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Page Contents: Deciding between a friend and a psychotherapist.                    


Two years ago while browsing in a bookstore a guy attempted to convince me to buy a particular book in the remainder pile. The exchange was like Martin Buber’s I and Thou. Ergo, we exchanged e-mail addresses. I wrote him. He wrote back, offering his services as a guide post. I was more thinking of forming a friendship with a kindred spirit. The fact that he wanted to be my therapist sort of stopped communications. I did check out his credentials. He’s a bonafide licensed Ph.D. psychotherapist. Because I haven’t made much progress with my current therapist, a few months ago I called him and set up an appointment. That session was once again like an “I and Thou” encounter. My dilemma here is I’m torn between wanting this man as a friend or settling for once a week, 50-minute-hour rent-a-friend.

I have addressed the issue of friendship versus psychotherapy in another question. To summarize, genuine psychotherapeutic healing depends on resolving unconscious conflicts, and no friend—indeed no mere advisor or counselor—has the disinterested objectivity to reach to this depth. An “I and Thou” experience with a psychotherapist is fine, but unless this experience is grounded in solid psychotherapeutic skills it will do nothing except lead you into the same illusions and problems that you entered psychotherapy to overcome originally.

Your description of events leaves it unclear as to whether you terminated with your “current” psychotherapist before seeing the second psychotherapist. Ethics prohibits any psychotherapist from accepting into treatment any person who is already in treatment with someone else, so your bonafide licensed Ph.D. should have asked some questions about this when he made his initial assessment of why you were seeking treatment.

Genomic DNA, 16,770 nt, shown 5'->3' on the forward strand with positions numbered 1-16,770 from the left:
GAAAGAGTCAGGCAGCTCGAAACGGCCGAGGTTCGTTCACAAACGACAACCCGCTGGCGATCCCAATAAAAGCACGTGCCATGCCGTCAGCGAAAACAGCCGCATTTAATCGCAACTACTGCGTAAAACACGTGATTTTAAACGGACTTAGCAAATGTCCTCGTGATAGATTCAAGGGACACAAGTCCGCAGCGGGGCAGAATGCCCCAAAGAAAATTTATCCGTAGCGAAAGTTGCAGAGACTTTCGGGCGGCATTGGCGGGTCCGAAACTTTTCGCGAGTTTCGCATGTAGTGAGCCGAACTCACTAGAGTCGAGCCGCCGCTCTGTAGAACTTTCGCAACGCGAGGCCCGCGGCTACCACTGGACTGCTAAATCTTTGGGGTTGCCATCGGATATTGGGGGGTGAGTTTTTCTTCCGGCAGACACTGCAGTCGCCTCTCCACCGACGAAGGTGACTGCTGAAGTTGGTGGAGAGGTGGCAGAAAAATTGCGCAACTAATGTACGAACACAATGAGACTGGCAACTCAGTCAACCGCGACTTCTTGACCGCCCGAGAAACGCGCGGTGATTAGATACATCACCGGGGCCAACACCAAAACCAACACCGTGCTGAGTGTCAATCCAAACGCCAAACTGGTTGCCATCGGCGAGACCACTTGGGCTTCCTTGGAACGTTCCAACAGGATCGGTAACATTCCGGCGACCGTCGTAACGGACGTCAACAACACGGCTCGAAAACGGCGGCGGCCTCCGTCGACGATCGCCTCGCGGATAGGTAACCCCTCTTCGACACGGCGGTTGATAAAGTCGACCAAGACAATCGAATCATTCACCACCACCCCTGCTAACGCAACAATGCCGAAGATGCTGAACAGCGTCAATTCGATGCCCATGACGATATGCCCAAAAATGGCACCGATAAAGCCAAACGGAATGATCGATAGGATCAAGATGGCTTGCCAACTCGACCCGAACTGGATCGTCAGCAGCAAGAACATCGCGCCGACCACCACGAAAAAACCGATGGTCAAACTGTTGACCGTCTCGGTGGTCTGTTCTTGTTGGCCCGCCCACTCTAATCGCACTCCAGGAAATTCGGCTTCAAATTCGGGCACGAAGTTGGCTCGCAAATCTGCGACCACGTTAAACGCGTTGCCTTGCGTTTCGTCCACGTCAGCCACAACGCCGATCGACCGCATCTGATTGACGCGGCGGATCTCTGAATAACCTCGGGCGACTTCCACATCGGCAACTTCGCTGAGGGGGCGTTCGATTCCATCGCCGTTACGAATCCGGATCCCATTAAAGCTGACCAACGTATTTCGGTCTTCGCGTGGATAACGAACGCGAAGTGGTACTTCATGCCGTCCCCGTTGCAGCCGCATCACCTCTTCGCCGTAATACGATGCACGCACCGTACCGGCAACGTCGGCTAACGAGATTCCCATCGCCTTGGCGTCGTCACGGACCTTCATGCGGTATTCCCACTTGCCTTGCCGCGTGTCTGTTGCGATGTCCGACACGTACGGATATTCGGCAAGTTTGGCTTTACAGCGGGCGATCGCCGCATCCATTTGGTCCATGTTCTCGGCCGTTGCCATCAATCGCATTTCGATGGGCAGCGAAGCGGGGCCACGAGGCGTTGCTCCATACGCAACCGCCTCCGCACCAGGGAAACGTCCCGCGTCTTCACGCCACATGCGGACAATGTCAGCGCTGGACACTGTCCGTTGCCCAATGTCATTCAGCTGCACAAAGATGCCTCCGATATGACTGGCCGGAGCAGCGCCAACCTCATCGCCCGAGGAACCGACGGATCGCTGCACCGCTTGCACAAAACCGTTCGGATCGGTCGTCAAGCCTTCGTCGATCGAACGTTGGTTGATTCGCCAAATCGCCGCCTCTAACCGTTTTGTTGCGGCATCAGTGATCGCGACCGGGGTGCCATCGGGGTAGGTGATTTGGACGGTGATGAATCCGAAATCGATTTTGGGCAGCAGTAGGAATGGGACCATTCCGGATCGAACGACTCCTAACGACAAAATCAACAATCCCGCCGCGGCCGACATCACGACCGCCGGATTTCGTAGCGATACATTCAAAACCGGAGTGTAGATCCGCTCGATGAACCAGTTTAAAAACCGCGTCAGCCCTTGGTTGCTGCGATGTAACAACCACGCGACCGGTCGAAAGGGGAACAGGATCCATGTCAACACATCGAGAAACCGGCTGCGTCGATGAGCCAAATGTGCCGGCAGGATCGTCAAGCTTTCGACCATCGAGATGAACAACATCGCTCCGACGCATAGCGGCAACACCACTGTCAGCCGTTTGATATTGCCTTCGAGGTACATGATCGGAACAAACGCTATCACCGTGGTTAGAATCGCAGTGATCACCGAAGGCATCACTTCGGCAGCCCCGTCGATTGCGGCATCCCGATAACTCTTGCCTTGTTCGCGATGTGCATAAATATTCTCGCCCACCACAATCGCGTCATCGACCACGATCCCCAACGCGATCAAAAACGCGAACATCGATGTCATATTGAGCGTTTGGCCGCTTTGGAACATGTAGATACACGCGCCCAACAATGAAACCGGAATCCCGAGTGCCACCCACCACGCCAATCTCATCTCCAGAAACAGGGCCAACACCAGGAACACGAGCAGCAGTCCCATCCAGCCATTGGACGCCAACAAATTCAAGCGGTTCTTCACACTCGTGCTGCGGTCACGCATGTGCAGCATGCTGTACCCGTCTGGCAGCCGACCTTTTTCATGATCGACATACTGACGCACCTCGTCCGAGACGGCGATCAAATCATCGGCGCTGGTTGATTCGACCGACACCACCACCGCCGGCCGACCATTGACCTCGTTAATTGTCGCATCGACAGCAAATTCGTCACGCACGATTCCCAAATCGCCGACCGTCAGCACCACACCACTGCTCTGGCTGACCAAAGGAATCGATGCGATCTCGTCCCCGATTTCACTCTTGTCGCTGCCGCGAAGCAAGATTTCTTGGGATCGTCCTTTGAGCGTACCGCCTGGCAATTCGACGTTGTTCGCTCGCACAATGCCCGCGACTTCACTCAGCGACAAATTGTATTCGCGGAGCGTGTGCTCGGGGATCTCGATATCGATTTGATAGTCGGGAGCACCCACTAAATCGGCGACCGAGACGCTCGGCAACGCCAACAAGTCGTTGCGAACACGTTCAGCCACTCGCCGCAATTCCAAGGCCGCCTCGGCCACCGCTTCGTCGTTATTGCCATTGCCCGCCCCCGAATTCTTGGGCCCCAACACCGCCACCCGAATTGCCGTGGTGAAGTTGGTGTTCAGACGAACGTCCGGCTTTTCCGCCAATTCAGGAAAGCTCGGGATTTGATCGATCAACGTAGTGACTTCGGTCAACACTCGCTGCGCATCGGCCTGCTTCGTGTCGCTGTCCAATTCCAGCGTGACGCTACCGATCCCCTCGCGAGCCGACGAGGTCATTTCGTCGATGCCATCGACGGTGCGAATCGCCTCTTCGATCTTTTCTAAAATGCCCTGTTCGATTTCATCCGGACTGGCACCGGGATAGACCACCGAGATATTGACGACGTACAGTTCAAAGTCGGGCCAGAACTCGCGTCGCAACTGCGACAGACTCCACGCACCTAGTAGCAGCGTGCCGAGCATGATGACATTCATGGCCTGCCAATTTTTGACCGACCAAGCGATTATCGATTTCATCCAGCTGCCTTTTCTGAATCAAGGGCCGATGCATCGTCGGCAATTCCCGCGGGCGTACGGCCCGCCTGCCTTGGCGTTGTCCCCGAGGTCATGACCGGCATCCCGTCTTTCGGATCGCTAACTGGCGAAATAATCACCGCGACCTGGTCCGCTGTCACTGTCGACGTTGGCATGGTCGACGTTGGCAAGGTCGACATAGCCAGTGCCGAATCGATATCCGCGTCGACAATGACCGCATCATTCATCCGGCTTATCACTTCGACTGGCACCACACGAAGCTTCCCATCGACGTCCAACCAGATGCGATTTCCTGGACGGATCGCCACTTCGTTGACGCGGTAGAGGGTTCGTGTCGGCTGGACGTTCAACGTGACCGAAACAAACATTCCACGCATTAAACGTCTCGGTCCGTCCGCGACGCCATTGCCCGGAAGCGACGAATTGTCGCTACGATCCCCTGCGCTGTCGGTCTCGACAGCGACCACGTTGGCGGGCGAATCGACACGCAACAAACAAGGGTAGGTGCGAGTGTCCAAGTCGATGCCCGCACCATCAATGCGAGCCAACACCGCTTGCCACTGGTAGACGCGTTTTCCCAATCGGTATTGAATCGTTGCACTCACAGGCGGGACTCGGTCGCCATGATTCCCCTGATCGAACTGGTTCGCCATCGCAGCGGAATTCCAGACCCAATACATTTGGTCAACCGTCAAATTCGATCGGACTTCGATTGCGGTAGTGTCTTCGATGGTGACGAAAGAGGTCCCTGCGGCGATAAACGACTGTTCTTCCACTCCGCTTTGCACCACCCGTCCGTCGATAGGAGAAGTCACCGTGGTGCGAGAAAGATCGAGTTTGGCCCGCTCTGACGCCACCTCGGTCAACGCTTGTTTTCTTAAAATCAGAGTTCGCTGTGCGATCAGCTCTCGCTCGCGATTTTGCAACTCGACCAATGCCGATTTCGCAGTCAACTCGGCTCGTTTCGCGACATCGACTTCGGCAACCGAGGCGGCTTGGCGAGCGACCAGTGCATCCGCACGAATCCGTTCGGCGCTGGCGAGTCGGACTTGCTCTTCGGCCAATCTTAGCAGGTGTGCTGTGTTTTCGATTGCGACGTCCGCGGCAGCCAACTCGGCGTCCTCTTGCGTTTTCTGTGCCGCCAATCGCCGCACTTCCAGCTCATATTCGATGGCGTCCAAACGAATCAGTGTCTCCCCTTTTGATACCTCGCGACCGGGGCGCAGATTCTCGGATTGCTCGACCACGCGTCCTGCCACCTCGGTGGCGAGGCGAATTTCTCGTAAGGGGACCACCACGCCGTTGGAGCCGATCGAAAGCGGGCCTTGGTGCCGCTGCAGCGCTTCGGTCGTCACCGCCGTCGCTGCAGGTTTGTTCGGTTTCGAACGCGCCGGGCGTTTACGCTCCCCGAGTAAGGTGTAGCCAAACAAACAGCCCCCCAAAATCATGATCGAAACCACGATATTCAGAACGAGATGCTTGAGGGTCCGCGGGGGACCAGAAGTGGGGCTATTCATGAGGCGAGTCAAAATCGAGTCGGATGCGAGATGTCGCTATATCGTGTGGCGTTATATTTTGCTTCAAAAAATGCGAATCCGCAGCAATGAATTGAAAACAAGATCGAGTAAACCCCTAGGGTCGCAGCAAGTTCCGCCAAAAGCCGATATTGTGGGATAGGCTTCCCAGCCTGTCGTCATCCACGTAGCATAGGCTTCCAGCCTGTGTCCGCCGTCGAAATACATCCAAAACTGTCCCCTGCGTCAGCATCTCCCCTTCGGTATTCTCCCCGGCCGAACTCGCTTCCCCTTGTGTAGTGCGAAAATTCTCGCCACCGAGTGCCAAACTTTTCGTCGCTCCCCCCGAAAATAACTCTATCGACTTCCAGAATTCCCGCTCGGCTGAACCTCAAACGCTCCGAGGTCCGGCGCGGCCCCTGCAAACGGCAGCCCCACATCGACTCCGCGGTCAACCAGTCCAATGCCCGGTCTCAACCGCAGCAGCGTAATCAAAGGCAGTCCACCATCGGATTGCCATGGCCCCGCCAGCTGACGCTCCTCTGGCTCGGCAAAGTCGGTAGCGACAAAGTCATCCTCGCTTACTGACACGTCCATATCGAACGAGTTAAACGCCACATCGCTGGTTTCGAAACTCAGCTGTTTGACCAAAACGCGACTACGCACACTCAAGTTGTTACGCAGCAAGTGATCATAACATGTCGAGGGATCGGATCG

Of course, if you lied—or simply withheld the truth—then you must come to terms with why you did this. And this brings us to the emotional core of your dilemma.

If your psychotherapy is not going well, then the whole point of treatment is to speak up within the treatment about your feelings. If the problem cannot be resolved then you should terminate the treatment and find another psychotherapist who can offer competent help. From what you tell me, it seems clear that you have problems with this sort of emotional honesty. In fact, this very problem showed itself when this guy, with whom you wanted a friendship, sold himself to you as a psychotherapist. You could have said, “No, I’m already in treatment; I just thought we might be friends.” The fact that you couldn’t make such a clean and direct statement points to your need for genuine psychotherapy—not some idealized esoteric experience—to resolve these interpersonal problems.


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Raymond Lloyd Richmond, Ph.D.
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A Guide to Psychology and its Practice



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